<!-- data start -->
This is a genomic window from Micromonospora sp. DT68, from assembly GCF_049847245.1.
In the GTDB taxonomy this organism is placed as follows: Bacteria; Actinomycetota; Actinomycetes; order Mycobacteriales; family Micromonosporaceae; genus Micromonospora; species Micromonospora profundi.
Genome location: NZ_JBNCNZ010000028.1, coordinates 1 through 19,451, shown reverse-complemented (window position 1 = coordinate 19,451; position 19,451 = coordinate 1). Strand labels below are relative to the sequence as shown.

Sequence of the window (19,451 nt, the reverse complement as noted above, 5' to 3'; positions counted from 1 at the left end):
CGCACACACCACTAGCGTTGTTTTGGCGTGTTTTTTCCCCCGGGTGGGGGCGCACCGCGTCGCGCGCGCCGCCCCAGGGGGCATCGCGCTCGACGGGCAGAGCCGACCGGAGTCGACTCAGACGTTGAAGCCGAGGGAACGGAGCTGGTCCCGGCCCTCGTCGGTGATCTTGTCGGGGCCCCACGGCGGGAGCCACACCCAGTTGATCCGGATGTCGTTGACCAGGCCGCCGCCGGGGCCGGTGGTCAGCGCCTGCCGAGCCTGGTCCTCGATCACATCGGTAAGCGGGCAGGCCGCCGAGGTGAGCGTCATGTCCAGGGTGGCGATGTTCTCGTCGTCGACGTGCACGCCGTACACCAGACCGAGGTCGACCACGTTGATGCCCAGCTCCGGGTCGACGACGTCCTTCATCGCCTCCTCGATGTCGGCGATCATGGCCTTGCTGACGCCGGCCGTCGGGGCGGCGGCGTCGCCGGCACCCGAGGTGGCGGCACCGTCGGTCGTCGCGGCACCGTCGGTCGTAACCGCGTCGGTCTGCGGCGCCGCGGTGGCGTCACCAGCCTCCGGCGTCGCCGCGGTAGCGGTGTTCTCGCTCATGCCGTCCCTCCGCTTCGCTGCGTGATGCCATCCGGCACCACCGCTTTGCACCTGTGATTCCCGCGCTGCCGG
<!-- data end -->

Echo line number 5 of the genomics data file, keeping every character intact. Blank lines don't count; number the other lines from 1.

CGCACACACCACTAGCGTTGTTTTGGCGTGTTTTTTCCCCCGGGTGGGGGCGCACCGCGTCGCGCGCGCCGCCCCAGGGGGCATCGCGCTCGACGGGCAGAGCCGACCGGAGTCGACTCAGACGTTGAAGCCGAGGGAACGGAGCTGGTCCCGGCCCTCGTCGGTGATCTTGTCGGGGCCCCACGGCGGGAGCCACACCCAGTTGATCCGGATGTCGTTGACCAGGCCGCCGCCGGGGCCGGTGGTCAGCGCCTGCCGAGCCTGGTCCTCGATCACATCGGTAAGCGGGCAGGCCGCCGAGGTGAGCGTCATGTCCAGGGTGGCGATGTTCTCGTCGTCGACGTGCACGCCGTACACCAGACCGAGGTCGACCACGTTGATGCCCAGCTCCGGGTCGACGACGTCCTTCATCGCCTCCTCGATGTCGGCGATCATGGCCTTGCTGACGCCGGCCGTCGGGGCGGCGGCGTCGCCGGCACCCGAGGTGGCGGCACCGTCGGTCGTCGCGGCACCGTCGGTCGTAACCGCGTCGGTCTGCGGCGCCGCGGTGGCGTCACCAGCCTCCGGCGTCGCCGCGGTAGCGGTGTTCTCGCTCATGCCGTCCCTCCGCTTCGCTGCGTGATGCCATCCGGCACCACCGCTTTGCACCTGTGATTCCCGCGCTGCCGG